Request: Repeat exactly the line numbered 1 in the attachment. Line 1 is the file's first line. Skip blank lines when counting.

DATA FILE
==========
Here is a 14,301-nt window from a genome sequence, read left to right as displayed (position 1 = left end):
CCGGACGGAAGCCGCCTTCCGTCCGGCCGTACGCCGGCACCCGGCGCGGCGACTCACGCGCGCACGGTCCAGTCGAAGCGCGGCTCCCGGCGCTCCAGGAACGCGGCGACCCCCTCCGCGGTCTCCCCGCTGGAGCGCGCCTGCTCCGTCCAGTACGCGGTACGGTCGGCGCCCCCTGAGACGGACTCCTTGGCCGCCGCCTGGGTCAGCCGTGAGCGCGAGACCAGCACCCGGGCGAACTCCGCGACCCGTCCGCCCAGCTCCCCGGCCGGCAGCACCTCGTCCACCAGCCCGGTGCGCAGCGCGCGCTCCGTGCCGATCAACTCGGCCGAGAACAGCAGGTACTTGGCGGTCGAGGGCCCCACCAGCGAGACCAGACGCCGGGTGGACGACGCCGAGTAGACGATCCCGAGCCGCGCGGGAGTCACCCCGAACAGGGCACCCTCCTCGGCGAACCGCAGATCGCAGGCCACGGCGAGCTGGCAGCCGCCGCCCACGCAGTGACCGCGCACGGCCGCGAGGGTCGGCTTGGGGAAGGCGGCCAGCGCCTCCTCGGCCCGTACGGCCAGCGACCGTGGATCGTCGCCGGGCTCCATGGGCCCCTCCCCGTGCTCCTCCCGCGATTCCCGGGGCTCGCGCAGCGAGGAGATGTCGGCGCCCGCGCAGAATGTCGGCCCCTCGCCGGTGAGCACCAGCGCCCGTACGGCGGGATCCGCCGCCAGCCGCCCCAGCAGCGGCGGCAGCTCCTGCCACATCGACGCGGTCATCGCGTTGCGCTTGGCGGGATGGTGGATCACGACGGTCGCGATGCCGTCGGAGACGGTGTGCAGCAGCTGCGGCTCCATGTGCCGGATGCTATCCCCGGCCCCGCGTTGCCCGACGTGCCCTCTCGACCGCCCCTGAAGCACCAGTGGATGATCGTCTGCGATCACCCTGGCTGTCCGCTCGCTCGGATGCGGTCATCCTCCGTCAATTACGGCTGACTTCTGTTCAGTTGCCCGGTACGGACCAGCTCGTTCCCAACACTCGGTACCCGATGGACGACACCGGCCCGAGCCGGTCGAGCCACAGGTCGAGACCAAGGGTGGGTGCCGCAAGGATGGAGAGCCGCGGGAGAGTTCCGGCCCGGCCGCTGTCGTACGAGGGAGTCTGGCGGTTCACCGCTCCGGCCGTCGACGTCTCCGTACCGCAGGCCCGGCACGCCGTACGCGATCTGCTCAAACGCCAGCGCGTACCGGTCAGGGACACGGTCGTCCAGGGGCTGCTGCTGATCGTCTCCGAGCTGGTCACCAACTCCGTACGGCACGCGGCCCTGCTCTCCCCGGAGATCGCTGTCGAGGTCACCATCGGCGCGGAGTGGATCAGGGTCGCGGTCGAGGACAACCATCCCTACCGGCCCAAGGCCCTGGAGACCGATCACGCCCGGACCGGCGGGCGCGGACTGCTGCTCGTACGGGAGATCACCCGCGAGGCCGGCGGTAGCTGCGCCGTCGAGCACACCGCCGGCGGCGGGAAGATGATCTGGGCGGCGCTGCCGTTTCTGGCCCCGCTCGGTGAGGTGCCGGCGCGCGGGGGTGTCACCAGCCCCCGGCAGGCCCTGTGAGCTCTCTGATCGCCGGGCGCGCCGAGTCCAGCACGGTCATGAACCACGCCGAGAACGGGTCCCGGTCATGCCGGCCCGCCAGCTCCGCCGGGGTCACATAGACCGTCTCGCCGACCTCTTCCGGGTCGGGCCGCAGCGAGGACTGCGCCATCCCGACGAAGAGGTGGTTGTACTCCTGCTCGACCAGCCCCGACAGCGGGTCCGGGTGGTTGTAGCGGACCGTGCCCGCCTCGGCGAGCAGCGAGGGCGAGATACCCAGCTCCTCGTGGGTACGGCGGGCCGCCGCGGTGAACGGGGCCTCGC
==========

Here is a 14,301-nt window from a genome sequence, read left to right as displayed (position 1 = left end):